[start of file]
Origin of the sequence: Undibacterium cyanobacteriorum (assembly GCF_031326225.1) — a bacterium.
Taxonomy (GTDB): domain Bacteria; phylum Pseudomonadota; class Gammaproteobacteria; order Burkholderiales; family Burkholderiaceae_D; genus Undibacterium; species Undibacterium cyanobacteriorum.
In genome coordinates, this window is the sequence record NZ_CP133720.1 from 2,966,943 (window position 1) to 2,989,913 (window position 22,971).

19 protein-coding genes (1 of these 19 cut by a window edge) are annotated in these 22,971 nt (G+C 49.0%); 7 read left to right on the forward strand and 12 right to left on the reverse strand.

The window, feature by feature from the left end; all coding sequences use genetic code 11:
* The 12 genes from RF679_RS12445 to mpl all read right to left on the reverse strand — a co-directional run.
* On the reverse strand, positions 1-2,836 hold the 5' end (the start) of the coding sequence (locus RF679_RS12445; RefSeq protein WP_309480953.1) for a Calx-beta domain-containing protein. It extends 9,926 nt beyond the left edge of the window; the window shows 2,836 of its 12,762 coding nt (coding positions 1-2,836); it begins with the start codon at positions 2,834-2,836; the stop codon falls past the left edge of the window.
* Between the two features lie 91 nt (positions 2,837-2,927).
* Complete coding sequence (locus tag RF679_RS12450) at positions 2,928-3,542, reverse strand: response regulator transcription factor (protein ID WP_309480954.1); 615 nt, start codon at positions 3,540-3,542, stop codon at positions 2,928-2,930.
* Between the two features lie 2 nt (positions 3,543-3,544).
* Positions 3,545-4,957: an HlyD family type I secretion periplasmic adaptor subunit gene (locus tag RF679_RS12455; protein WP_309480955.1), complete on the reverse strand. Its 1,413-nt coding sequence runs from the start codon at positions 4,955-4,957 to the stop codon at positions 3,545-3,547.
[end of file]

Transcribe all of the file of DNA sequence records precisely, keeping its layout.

Origin of the sequence: Undibacterium cyanobacteriorum (assembly GCF_031326225.1) — a bacterium.
Taxonomy (GTDB): domain Bacteria; phylum Pseudomonadota; class Gammaproteobacteria; order Burkholderiales; family Burkholderiaceae_D; genus Undibacterium; species Undibacterium cyanobacteriorum.
In genome coordinates, this window is the sequence record NZ_CP133720.1 from 2,966,943 (window position 1) to 2,989,913 (window position 22,971).

19 protein-coding genes (1 of these 19 cut by a window edge) are annotated in these 22,971 nt (G+C 49.0%); 7 read left to right on the forward strand and 12 right to left on the reverse strand.

The window, feature by feature from the left end; all coding sequences use genetic code 11:
* The 12 genes from RF679_RS12445 to mpl all read right to left on the reverse strand — a co-directional run.
* On the reverse strand, positions 1-2,836 hold the 5' end (the start) of the coding sequence (locus RF679_RS12445; RefSeq protein WP_309480953.1) for a Calx-beta domain-containing protein. It extends 9,926 nt beyond the left edge of the window; the window shows 2,836 of its 12,762 coding nt (coding positions 1-2,836); it begins with the start codon at positions 2,834-2,836; the stop codon falls past the left edge of the window.
* Between the two features lie 91 nt (positions 2,837-2,927).
* Complete coding sequence (locus tag RF679_RS12450) at positions 2,928-3,542, reverse strand: response regulator transcription factor (protein ID WP_309480954.1); 615 nt, start codon at positions 3,540-3,542, stop codon at positions 2,928-2,930.
* Between the two features lie 2 nt (positions 3,543-3,544).
* Positions 3,545-4,957: an HlyD family type I secretion periplasmic adaptor subunit gene (locus tag RF679_RS12455; protein WP_309480955.1), complete on the reverse strand. Its 1,413-nt coding sequence runs from the start codon at positions 4,955-4,957 to the stop codon at positions 3,545-3,547.